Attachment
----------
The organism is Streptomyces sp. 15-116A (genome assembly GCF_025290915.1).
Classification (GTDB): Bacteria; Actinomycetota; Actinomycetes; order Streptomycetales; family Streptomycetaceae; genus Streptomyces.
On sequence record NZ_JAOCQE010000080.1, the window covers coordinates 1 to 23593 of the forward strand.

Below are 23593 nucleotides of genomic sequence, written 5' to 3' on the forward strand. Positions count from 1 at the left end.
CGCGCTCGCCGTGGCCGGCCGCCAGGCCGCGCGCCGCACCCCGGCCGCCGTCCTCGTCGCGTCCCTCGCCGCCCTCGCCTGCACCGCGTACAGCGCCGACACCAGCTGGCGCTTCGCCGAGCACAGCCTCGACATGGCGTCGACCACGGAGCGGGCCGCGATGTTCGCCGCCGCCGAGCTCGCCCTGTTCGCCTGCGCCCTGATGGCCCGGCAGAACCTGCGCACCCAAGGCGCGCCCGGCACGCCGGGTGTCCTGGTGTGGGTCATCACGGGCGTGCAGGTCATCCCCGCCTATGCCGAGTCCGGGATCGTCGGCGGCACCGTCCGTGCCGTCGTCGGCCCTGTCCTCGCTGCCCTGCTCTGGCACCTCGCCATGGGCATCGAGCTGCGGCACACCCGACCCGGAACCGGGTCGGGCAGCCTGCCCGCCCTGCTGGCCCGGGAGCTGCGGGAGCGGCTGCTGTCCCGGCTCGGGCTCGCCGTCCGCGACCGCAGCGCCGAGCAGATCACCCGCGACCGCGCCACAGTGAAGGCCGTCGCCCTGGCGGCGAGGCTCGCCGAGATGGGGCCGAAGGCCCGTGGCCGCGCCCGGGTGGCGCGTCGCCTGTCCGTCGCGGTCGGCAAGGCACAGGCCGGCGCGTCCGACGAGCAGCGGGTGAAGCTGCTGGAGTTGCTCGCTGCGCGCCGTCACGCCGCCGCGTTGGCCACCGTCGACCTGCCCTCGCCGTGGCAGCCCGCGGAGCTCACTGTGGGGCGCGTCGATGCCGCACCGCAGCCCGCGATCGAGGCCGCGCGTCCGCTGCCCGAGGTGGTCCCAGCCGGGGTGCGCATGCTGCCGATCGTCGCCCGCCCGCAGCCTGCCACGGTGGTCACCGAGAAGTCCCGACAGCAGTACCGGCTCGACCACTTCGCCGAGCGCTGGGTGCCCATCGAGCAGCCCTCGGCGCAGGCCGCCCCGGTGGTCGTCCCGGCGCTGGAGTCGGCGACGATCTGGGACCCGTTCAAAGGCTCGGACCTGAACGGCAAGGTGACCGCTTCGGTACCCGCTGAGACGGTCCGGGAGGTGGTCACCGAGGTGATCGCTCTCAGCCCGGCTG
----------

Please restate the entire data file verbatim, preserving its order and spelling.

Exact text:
The organism is Streptomyces sp. 15-116A (genome assembly GCF_025290915.1).
Classification (GTDB): Bacteria; Actinomycetota; Actinomycetes; order Streptomycetales; family Streptomycetaceae; genus Streptomyces.
On sequence record NZ_JAOCQE010000080.1, the window covers coordinates 1 to 23593 of the forward strand.

Below are 23593 nucleotides of genomic sequence, written 5' to 3' on the forward strand. Positions count from 1 at the left end.
CGCGCTCGCCGTGGCCGGCCGCCAGGCCGCGCGCCGCACCCCGGCCGCCGTCCTCGTCGCGTCCCTCGCCGCCCTCGCCTGCACCGCGTACAGCGCCGACACCAGCTGGCGCTTCGCCGAGCACAGCCTCGACATGGCGTCGACCACGGAGCGGGCCGCGATGTTCGCCGCCGCCGAGCTCGCCCTGTTCGCCTGCGCCCTGATGGCCCGGCAGAACCTGCGCACCCAAGGCGCGCCCGGCACGCCGGGTGTCCTGGTGTGGGTCATCACGGGCGTGCAGGTCATCCCCGCCTATGCCGAGTCCGGGATCGTCGGCGGCACCGTCCGTGCCGTCGTCGGCCCTGTCCTCGCTGCCCTGCTCTGGCACCTCGCCATGGGCATCGAGCTGCGGCACACCCGACCCGGAACCGGGTCGGGCAGCCTGCCCGCCCTGCTGGCCCGGGAGCTGCGGGAGCGGCTGCTGTCCCGGCTCGGGCTCGCCGTCCGCGACCGCAGCGCCGAGCAGATCACCCGCGACCGCGCCACAGTGAAGGCCGTCGCCCTGGCGGCGAGGCTCGCCGAGATGGGGCCGAAGGCCCGTGGCCGCGCCCGGGTGGCGCGTCGCCTGTCCGTCGCGGTCGGCAAGGCACAGGCCGGCGCGTCCGACGAGCAGCGGGTGAAGCTGCTGGAGTTGCTCGCTGCGCGCCGTCACGCCGCCGCGTTGGCCACCGTCGACCTGCCCTCGCCGTGGCAGCCCGCGGAGCTCACTGTGGGGCGCGTCGATGCCGCACCGCAGCCCGCGATCGAGGCCGCGCGTCCGCTGCCCGAGGTGGTCCCAGCCGGGGTGCGCATGCTGCCGATCGTCGCCCGCCCGCAGCCTGCCACGGTGGTCACCGAGAAGTCCCGACAGCAGTACCGGCTCGACCACTTCGCCGAGCGCTGGGTGCCCATCGAGCAGCCCTCGGCGCAGGCCGCCCCGGTGGTCGTCCCGGCGCTGGAGTCGGCGACGATCTGGGACCCGTTCAAAGGCTCGGACCTGAACGGCAAGGTGACCGCTTCGGTACCCGCTGAGACGGTCCGGGAGGTGGTCACCGAGGTGATCGCTCTCAGCCCGGCTG